Cecilia Rosales, a longtime activist and Berkeley resident, officially filed her candidacy for Berkeley City Council’s District 7 seat Aug. 10.
Rosales has been an activist since her college days in the Philippines during the 1970s, under Ferdinand Marcos’ dictatorship. Thanks to her experience running a nonprofit graphic design business and her leadership in the housing sector, Rosales said she has “a lot to offer” residents, students and the Bay Area at large.
Among other issues, Rosales said she intends to address homelessness and the housing crisis in Berkeley. She mentioned that 24-hour service navigation centers, which take an individualized approach to working with people affected by housing insecurity, provide a useful framework for the issue.
Rosales added that solutions to homelessness should take on a “regional approach,” involving Oakland, San Francisco, El Cerrito and Richmond, among other Bay Area cities.
“Homeless people come to Berkeley because we don’t kick them out,” Rosales said. “The way I see it is there are a lot of brilliant people trying to arrive at solutions.”
Rosales is running against Rigel Robinson and Aidan Hill for the District 7 seat, which has been held by Councilmember Kriss Worthington for the past 22 years. Rosales said she lost to Worthington eight years ago when she first ran for City Council.
Despite Rosales’ interest in student affairs, Robinson — who graduated from UC Berkeley this year — said he believes he is the most qualified for the City Council position.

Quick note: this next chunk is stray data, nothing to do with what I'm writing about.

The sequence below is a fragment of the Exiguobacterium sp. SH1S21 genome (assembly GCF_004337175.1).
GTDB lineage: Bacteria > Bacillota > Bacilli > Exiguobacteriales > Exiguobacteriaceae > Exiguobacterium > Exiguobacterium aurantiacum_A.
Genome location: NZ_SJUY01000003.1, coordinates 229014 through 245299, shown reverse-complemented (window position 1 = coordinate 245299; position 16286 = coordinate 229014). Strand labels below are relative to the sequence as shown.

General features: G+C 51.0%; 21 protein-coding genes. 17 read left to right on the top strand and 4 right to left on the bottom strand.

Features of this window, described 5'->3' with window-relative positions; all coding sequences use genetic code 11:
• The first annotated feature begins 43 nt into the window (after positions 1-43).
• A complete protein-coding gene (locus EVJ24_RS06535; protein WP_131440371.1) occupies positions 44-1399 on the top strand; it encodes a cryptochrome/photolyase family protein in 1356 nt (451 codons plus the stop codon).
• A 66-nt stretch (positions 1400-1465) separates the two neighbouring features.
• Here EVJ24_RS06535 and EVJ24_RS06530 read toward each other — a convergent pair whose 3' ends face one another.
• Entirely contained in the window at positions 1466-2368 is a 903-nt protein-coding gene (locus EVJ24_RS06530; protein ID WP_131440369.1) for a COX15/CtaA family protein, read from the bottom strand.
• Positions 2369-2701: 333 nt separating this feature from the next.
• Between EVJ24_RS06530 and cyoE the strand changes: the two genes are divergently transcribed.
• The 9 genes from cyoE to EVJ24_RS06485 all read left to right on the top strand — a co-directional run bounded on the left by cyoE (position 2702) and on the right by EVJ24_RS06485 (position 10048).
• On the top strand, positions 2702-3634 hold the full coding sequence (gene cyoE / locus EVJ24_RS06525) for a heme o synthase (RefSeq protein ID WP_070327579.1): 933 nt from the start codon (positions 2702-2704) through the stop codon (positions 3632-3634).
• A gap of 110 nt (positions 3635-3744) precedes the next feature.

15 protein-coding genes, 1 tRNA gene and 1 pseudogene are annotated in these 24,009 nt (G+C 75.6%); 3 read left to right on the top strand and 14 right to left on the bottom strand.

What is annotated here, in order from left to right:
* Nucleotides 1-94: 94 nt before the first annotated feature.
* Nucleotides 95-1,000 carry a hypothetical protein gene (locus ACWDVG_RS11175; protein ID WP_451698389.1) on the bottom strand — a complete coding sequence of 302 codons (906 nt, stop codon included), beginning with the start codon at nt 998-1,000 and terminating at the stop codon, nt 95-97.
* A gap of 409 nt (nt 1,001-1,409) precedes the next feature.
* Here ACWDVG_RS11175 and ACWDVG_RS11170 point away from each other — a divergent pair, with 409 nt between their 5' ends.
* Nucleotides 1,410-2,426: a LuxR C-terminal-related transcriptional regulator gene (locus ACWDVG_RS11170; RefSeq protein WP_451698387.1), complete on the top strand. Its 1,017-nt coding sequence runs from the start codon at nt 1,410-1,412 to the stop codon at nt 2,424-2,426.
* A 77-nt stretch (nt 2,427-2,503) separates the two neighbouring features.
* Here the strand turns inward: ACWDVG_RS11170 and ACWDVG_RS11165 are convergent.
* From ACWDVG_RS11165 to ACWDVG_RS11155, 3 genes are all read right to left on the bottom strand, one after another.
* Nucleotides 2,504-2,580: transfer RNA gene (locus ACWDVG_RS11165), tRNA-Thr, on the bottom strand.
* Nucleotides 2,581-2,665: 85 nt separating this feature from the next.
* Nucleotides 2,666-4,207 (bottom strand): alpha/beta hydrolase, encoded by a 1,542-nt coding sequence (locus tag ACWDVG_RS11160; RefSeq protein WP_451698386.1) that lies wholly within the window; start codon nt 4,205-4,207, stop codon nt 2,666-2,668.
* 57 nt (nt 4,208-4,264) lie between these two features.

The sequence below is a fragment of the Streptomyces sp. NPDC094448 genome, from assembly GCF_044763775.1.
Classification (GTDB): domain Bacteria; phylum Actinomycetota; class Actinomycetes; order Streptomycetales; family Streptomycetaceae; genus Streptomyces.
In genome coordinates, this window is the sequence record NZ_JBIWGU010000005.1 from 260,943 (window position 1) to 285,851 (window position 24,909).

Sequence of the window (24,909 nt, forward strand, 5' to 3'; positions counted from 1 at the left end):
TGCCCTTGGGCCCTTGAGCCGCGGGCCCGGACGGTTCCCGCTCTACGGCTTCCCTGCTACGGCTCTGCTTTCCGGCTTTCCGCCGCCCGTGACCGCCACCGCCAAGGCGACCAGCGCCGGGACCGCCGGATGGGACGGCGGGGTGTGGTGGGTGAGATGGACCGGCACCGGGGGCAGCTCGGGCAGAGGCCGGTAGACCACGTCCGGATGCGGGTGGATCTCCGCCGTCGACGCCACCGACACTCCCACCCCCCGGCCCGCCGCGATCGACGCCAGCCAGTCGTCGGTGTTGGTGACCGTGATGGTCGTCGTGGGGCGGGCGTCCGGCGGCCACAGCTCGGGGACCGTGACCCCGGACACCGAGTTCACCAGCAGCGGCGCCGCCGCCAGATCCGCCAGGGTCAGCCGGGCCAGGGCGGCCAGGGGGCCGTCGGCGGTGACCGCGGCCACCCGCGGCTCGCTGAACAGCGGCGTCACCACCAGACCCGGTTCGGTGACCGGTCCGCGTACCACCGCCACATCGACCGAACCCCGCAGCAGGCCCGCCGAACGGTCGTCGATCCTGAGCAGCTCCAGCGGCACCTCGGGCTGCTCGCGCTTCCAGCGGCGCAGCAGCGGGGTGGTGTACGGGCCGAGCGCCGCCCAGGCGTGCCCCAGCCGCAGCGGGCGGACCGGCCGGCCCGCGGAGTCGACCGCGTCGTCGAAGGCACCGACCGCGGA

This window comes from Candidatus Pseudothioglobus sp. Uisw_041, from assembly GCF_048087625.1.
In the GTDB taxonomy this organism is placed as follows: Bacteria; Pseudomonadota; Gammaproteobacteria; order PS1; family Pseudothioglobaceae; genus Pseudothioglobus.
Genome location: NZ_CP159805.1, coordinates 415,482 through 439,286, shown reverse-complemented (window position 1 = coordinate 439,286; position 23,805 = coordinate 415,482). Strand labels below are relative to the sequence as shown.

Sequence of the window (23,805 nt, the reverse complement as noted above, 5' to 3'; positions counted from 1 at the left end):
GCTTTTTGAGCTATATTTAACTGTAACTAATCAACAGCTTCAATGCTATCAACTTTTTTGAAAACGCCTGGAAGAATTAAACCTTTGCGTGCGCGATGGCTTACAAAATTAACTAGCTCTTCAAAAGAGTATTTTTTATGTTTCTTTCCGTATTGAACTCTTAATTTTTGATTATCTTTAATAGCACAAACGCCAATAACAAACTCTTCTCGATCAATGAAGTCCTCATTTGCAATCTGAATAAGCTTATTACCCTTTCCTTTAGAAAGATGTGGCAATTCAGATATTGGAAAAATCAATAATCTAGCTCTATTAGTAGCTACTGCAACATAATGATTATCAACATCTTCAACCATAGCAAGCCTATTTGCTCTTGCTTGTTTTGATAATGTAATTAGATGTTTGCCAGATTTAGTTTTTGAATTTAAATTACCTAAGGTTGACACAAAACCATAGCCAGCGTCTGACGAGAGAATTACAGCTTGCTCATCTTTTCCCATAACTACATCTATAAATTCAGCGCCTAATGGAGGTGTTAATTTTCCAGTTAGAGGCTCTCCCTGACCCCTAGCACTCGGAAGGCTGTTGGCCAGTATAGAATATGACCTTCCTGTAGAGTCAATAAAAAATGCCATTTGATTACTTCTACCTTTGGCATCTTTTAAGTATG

“The residents of District 7 deserve a Councilmember who can bring together students, neighbors, the university, and the surrounding community to address the challenges that Berkeley faces,” Robinson said in an email. “I believe I fit the bill.”
Similarly, Hill said Rosales has not increased the election competition, adding that Rosales should better articulate her platform.
“I’m going to hold off on saying she’s qualified. I support her running for office, but at this point, I don’t think she’s competition,” Hill said. “That said, I believe in fair elections, and that everyone should have the opportunity to participate.”
As the founder of a graphic design business called Zestop Design, Rosales said she hopes to bring her practical experience to the Berkeley community — especially to Telegraph Avenue. Given increases in student enrollment at UC Berkeley, the urgency to bring more businesses to Telegraph Avenue has increased, Rosales said.
Rosales is passionate about student activism, just as she was during her college years. Since UC Berkeley is located in District 7, she said she hopes to get students engaged in local politics.
“As liaison of the city and our student population, one of my goals is to make it easier for students who would want to be more involved,” Rosales said.